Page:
Views on Auto Aid Fall on North-South Divide

By Peter Whoriskey
Washington Post Staff Writer
Sunday, December 14, 2008

SMYRNA, Tenn., Dec. 13 -- People in this small town surrounding one of Nissan's busiest U.S. car plants have followed the news of the auto bailout with particular interest.

Namely, they wonder, what about us?

Nissan is a Japanese automaker, but the Altimas, Maximas and Pathfinders that roll out of the factory are built by locals who are "Americans too," they like to point out. And just like the other automakers, Nissan is inflicting some of the economic pain on its employees, cutting shifts and pay.

For some, the most galling aspect of the bailout is that federal money could go to union workers and retirees -- people, mostly in the North, who at least historically have enjoyed higher pay and better benefits than Southern autoworkers.

"Over here, we're taking days off without pay to keep the company going, but the unions for the Big Three aren't willing to do that," said Kathy Ward, 54, who has worked 27 years at the sprawling plant here. This year her pay has been cut $5,000 because of days off. "Everyone has to give a little in times like these."

The bailout efforts for Detroit's Big Three are laying bare long-held resentments between union and nonunion workers, echoing North-South divisions as old as the Civil War.

The negotiations brought out some sharp contrasts. Some Southern Republican senators, led by Bob Corker of this state, pushed to cut the wages and benefits that Detroit's Big Three pay to a level consistent with what foreign automakers pay to nonunion workers at plants throughout the South, such as the Nissan plant here.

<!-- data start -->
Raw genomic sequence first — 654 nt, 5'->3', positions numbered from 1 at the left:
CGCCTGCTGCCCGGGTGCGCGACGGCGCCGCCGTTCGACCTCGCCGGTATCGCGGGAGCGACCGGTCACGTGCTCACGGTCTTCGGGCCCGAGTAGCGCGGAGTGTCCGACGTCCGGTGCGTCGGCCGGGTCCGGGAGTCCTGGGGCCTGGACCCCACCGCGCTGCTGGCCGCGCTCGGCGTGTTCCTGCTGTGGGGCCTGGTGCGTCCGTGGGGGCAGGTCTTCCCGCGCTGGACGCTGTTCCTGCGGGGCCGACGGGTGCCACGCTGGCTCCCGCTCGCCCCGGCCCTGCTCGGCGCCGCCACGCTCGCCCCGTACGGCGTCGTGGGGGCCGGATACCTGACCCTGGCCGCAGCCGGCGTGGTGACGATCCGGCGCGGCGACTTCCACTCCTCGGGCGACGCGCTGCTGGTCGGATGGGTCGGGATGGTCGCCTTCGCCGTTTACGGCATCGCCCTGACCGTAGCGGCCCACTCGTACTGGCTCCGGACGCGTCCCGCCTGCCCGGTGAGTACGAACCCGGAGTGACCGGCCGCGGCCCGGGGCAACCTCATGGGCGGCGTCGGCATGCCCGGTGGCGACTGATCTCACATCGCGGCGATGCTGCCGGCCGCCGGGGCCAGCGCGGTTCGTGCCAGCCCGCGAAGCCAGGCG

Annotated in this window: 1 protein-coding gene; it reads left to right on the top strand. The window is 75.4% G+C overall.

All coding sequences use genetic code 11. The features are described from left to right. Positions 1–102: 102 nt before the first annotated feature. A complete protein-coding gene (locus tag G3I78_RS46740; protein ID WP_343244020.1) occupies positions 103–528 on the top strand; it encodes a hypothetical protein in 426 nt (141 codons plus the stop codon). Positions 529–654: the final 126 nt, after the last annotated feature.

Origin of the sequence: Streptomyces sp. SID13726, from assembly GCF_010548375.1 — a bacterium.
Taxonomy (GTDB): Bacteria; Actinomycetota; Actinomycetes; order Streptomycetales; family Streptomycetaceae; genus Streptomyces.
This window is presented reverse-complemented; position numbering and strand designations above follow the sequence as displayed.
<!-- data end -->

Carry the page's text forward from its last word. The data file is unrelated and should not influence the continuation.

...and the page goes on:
Ward's husband, Frank, who retired a few years ago from the Nissan plant, approves.

Corker "hit the nail on the head," he said. "It seems like the United Auto Workers would rather have people lose their jobs than give up a few dollars in hourly pay."

Heightening the tension here is the proximity to Spring Hill, a small town less than an hour's drive away with a major General Motors plant where the United Auto Workers remain a powerful voice.

Many, if not most, of the workers there came originally from Michigan or Northern states where GM had plants. There, workers are e-mailing and holding signs calling attention to their support for the bailout.

Not surprisingly, they think that the government should help the union by helping Detroit, and that the foreign automakers don't deserve assistance.

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